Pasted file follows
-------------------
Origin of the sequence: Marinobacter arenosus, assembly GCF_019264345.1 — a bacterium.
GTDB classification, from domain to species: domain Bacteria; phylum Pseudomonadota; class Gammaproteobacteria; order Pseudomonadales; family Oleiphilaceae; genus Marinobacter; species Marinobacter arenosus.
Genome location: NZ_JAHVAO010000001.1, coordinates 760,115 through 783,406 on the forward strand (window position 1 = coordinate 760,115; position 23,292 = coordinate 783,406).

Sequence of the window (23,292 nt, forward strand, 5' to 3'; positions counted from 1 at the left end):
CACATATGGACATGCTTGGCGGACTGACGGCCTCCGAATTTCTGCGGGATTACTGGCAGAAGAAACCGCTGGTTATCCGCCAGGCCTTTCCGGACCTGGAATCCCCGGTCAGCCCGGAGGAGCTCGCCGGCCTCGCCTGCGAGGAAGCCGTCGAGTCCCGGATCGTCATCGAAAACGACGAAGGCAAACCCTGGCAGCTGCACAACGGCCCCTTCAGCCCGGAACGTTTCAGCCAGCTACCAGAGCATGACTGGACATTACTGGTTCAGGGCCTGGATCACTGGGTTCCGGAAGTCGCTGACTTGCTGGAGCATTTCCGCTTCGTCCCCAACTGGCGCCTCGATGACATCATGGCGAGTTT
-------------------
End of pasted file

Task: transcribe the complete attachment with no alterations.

Origin of the sequence: Marinobacter arenosus, assembly GCF_019264345.1 — a bacterium.
GTDB classification, from domain to species: domain Bacteria; phylum Pseudomonadota; class Gammaproteobacteria; order Pseudomonadales; family Oleiphilaceae; genus Marinobacter; species Marinobacter arenosus.
Genome location: NZ_JAHVAO010000001.1, coordinates 760,115 through 783,406 on the forward strand (window position 1 = coordinate 760,115; position 23,292 = coordinate 783,406).

Sequence of the window (23,292 nt, forward strand, 5' to 3'; positions counted from 1 at the left end):
CACATATGGACATGCTTGGCGGACTGACGGCCTCCGAATTTCTGCGGGATTACTGGCAGAAGAAACCGCTGGTTATCCGCCAGGCCTTTCCGGACCTGGAATCCCCGGTCAGCCCGGAGGAGCTCGCCGGCCTCGCCTGCGAGGAAGCCGTCGAGTCCCGGATCGTCATCGAAAACGACGAAGGCAAACCCTGGCAGCTGCACAACGGCCCCTTCAGCCCGGAACGTTTCAGCCAGCTACCAGAGCATGACTGGACATTACTGGTTCAGGGCCTGGATCACTGGGTTCCGGAAGTCGCTGACTTGCTGGAGCATTTCCGCTTCGTCCCCAACTGGCGCCTCGATGACATCATGGCGAGTTT